A clean, green and convenient way to travel

Michael Grey highlights why ferries are becoming a popular form of transport after the pandemic

A clean, green and convenient way to travel

Tallink Grupp

Holland Norway Lines has chartered Romantika to offer a new service between Eemshaven, Netherlands, and Kristiansand, Norway

By Michael Grey |

Aircraft can get people where they want to go faster, but in the aftermath of a pandemic, air travel is not without its stresses – from muffling in a mask for the trip itself, to the bureaucracy and less than hygienic crushes in the queues for the various regulatory processes as they get on and off the plane.

However, in what he described as the “battle of the modes”, Interferry CEO Mike Corrigan said that ferries “ranked highly as a safe form of travel”, while his organisation’s recent surveys suggest that the public now have a “much more positive view” of this mode of transport.

It is perhaps not difficult to see the advantages of a less fraught and frenetic way of travelling, with passengers having access to more space, better onboard services, more opportunities for social distancing and access to fresh air on ferries. Consequently, there is clearly an opportunity for operators to capitalise on their advantages of ferry travel post pandemic, particularly with the growing pent-up demand for travel among a public largely confined for the past two years.

Ferries also offer the convenience factor, which might be seen in the emergence of new ferry routes that will help travellers to circumvent land borders which have become more onerous to pass since the pandemic and political changes in Europe. At the beginning of April 2022, for example, a new route will open up between Norway and the Netherlands as Holland Norway Lines begins its three weekly sailings between Eemshaven and Kristiansand.

The line’s cruise-ferry Romantika, chartered from Tallink, offers this convenience to the driver who otherwise would have been flogging down European Route 3 taking in Sweden, Denmark and Germany en route to Holland. Holland Norway Lines, which has big ambitions of evolving from a single ship start-up to an operator offering both passenger and freight space, also cites the rail connections at each end of the sea passage as an advantage. Certainly, freight will be crucial if it is to operate year-round services, but this avoidance of land borders and any sort of delay is a useful incentive.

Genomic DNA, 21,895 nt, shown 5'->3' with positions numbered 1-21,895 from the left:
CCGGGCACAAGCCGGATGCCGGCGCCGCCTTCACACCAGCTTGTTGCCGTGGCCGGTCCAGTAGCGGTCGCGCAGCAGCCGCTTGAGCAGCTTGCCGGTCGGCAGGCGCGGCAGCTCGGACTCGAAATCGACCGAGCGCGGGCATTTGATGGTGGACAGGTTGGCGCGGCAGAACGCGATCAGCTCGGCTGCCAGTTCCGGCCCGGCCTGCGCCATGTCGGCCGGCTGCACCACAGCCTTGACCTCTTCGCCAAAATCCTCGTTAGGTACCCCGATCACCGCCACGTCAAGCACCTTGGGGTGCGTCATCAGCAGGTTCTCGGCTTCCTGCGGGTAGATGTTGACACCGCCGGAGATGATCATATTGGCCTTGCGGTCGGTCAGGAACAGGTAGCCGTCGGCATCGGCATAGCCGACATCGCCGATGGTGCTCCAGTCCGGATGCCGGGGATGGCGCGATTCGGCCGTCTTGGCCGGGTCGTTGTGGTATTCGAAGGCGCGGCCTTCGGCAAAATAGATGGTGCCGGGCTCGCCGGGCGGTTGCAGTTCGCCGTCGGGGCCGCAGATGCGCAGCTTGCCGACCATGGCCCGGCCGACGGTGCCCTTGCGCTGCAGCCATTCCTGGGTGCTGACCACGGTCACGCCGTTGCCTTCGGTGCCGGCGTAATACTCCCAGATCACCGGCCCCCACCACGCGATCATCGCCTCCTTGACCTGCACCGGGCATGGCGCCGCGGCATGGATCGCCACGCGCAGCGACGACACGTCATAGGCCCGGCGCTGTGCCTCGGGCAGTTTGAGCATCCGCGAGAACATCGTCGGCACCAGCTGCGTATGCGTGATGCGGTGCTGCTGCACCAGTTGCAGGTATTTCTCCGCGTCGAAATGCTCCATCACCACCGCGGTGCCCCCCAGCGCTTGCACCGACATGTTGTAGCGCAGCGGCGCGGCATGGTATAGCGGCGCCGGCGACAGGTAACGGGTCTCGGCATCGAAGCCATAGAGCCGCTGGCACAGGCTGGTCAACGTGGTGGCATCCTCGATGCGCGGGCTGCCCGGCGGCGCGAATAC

This convenience factor has been the driver of several successful routes which have opened up between the Republic of Ireland and Europe post Brexit, allowing passengers to avoid any delays in the transit through UK. Direct sailings from the UK to North Spanish ports have also maintained their freight levels and forward bookings indicate strong passenger growth in the coming season.

There is also an increased willingness among ferry operators to look more constructively at new routes that have the potential to grow into something truly viable. Ports and local municipalities show greater interest in supporting new routes and are willing to assist with the business of promotion and the provision of shore facilities. New routes in the Baltic and North Sea are examples of a growing confidence in the ferry as a local growth multiplier.

In addition, the ferry sector has clearly identified a demand among its potential clientele for greater sustainability in their travel options, something which was reinforced by the COP26 climate change conference in November 2021. Pressure on ferry ports to provide electric power on the berth is increasing, from both the public, which is more conscious than ever of the need for clean air, and ship operators. It is no coincidence that the owners of many of the ferries that are now on order or coming into service loudly proclaim their green credentials to the public. Ferries like P&O’s new big double-enders for the Dover-Calais route between England and France will have batteries big enough to provide carbon-free operations when manoeuvring and berthed. The emergence of LNG or methanol as credible fuels for ferry operation, along with smaller hybrid ships are a positive sign that the sector is responding to public demand; and that matters.

This article was first published in the Spring/Summer 2022 issue of Cruise & Ferry Review. All information was correct at the time of printing, but may since have changed. 

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